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Kashmir issue can be solved politically, not militarily:

Press Trust of India  |  Srinagar 

The separatist groups, which have been jointly spearheading the 98-day-long unrest in the valley, today said the Kashmir issue can be solved politically and not militarily.

The separatist groups -- two factions of Hurriyat Conference and JKLF -- conveyed this in a letter to Governor N N Vohra, which was released to the media after authorities imposed curfew and strict restrictions to foil their proposed march to Raj Bhavan.



In the letter, they wrote, "... You very well know that the problem of Kashmir is essentially a political problem in need of a political solution.... It is your moral duty to convey (to the) Indian State to accept that Kashmir is a political problem and hence can only be resolved politically and not militarily."

It added, "Wars have been fought, thousands of lives lost, blood spilled but to no avail."

The separatists said that because of non-resolution of this issue, "the whole region lives in a state of fear, uncertainty and mistrust.

(This story has not been edited by Business Standard staff and is auto-generated from a syndicated feed.)

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Kashmir issue can be solved politically, not militarily:

The separatist groups, which have been jointly spearheading the 98-day-long unrest in the valley, today said the Kashmir issue can be solved politically and not militarily. The separatist groups -- two factions of Hurriyat Conference and JKLF -- conveyed this in a letter to Governor N N Vohra, which was released to the media after authorities imposed curfew and strict restrictions to foil their proposed march to Raj Bhavan. In the letter, they wrote, "... You very well know that the problem of Kashmir is essentially a political problem in need of a political solution.... It is your moral duty to convey (to the) Indian State to accept that Kashmir is a political problem and hence can only be resolved politically and not militarily." It added, "Wars have been fought, thousands of lives lost, blood spilled but to no avail." The separatists said that because of non-resolution of this issue, "the whole region lives in a state of fear, uncertainty and mistrust. The separatist groups, which have been jointly spearheading the 98-day-long unrest in the valley, today said the Kashmir issue can be solved politically and not militarily.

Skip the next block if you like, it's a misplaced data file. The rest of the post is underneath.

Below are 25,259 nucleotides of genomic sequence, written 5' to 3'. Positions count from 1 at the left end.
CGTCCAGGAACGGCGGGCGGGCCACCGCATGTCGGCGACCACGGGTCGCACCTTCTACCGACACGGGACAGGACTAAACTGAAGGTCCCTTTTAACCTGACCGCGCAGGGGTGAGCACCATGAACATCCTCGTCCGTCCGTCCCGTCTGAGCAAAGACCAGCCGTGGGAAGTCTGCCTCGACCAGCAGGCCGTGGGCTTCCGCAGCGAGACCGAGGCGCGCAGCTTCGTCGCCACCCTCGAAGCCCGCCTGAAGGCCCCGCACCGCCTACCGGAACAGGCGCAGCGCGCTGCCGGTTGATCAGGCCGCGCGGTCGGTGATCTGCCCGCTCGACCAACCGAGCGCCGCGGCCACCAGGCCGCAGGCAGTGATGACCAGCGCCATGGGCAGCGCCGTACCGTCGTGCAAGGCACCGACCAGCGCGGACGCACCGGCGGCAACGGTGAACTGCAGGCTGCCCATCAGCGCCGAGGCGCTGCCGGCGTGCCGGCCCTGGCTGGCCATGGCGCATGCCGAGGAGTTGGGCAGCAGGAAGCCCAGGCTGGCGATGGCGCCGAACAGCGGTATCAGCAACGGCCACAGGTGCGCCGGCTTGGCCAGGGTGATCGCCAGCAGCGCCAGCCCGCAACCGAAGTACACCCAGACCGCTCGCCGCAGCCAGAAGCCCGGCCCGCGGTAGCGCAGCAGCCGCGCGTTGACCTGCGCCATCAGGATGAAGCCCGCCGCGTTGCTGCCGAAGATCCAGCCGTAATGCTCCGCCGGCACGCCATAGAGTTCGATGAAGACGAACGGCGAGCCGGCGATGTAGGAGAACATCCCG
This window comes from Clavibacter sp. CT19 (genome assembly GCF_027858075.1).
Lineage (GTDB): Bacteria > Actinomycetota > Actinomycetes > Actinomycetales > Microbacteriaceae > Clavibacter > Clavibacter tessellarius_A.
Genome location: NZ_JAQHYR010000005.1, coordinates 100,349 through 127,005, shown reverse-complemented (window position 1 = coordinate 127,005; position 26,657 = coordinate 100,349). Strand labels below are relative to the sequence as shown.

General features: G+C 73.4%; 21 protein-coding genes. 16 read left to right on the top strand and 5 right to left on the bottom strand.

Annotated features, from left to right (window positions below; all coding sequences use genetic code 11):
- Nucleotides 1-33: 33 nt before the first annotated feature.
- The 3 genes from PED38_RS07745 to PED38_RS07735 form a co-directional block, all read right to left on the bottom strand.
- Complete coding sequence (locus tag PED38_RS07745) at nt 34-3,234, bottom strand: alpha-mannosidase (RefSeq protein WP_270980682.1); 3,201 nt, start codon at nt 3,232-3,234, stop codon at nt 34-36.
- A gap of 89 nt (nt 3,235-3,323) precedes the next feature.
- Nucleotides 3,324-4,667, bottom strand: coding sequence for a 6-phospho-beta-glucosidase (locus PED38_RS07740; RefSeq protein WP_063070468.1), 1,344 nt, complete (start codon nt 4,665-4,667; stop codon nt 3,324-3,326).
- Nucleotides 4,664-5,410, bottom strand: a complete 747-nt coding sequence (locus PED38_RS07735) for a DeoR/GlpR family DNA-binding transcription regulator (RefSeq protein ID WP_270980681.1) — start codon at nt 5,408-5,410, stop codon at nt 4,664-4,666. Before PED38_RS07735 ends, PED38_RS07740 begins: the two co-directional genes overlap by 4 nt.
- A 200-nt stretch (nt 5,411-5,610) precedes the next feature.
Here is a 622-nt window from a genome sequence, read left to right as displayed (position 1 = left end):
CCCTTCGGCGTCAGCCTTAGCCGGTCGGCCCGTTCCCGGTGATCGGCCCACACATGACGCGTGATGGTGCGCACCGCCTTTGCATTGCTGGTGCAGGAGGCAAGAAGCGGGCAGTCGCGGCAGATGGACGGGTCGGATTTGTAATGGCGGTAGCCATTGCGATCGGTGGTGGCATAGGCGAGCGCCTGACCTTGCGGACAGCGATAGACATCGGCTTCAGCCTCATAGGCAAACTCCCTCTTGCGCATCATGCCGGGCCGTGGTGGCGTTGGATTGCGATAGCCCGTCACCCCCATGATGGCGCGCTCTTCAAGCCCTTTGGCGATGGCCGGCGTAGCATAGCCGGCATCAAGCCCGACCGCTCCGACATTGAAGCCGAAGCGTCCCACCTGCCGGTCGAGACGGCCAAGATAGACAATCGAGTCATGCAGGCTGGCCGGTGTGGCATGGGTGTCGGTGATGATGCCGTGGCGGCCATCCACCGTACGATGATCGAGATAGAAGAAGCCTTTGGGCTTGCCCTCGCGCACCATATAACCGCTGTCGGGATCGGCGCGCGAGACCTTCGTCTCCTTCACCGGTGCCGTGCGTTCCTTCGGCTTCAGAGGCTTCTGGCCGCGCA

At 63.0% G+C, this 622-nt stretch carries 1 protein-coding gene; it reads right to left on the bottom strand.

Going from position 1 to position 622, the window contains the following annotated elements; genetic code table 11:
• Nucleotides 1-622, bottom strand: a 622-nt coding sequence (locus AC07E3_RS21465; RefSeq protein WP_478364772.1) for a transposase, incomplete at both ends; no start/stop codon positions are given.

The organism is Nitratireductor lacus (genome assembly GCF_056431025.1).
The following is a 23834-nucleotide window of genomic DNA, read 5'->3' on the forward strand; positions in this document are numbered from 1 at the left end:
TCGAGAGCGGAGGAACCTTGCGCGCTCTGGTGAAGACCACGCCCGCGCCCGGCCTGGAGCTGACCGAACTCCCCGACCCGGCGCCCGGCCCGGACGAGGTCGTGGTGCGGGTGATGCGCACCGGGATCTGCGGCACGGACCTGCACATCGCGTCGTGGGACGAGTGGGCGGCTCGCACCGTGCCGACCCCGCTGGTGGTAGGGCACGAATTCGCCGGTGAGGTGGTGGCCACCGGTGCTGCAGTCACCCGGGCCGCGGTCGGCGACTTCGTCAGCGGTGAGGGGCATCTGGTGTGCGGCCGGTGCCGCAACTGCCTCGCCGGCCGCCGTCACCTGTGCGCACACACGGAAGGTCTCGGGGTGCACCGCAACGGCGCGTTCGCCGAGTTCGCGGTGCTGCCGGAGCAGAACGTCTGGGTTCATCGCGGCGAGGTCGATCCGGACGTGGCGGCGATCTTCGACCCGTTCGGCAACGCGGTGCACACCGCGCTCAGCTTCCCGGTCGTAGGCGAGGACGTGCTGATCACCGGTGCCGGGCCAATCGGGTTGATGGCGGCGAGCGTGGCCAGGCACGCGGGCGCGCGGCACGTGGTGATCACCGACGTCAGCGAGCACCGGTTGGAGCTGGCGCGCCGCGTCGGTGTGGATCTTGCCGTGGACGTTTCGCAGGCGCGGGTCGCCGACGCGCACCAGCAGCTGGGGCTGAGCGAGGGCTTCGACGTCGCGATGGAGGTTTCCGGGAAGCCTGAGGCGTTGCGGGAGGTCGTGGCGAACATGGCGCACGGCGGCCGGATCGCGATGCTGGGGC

The separatist groups -- two factions of Hurriyat Conference and JKLF -- conveyed this in a letter to Governor N N Vohra, which was released to the media after authorities imposed curfew and strict restrictions to foil their proposed march to Raj Bhavan.

In the letter, they wrote, "... You very well know that the problem of Kashmir is essentially a political problem in need of a political solution.... It is your moral duty to convey (to the) Indian State to accept that Kashmir is a political problem and hence can only be resolved politically and not militarily."

It added, "Wars have been fought, thousands of lives lost, blood spilled but to no avail."

The separatists said that because of non-resolution of this issue, "the whole region lives in a state of fear, uncertainty and mistrust.

(This story has not been edited by Business Standard staff and is auto-generated from a syndicated feed.)

image
Business Standard
177 22

Kashmir issue can be solved politically, not militarily:

The separatist groups, which have been jointly spearheading the 98-day-long unrest in the valley, today said the Kashmir issue can be solved politically and not militarily.

The separatist groups -- two factions of Hurriyat Conference and JKLF -- conveyed this in a letter to Governor N N Vohra, which was released to the media after authorities imposed curfew and strict restrictions to foil their proposed march to Raj Bhavan.

In the letter, they wrote, "... You very well know that the problem of Kashmir is essentially a political problem in need of a political solution.... It is your moral duty to convey (to the) Indian State to accept that Kashmir is a political problem and hence can only be resolved politically and not militarily."

It added, "Wars have been fought, thousands of lives lost, blood spilled but to no avail."

The separatists said that because of non-resolution of this issue, "the whole region lives in a state of fear, uncertainty and mistrust.

(This story has not been edited by Business Standard staff and is auto-generated from a syndicated feed.)

image
Business Standard
177 22

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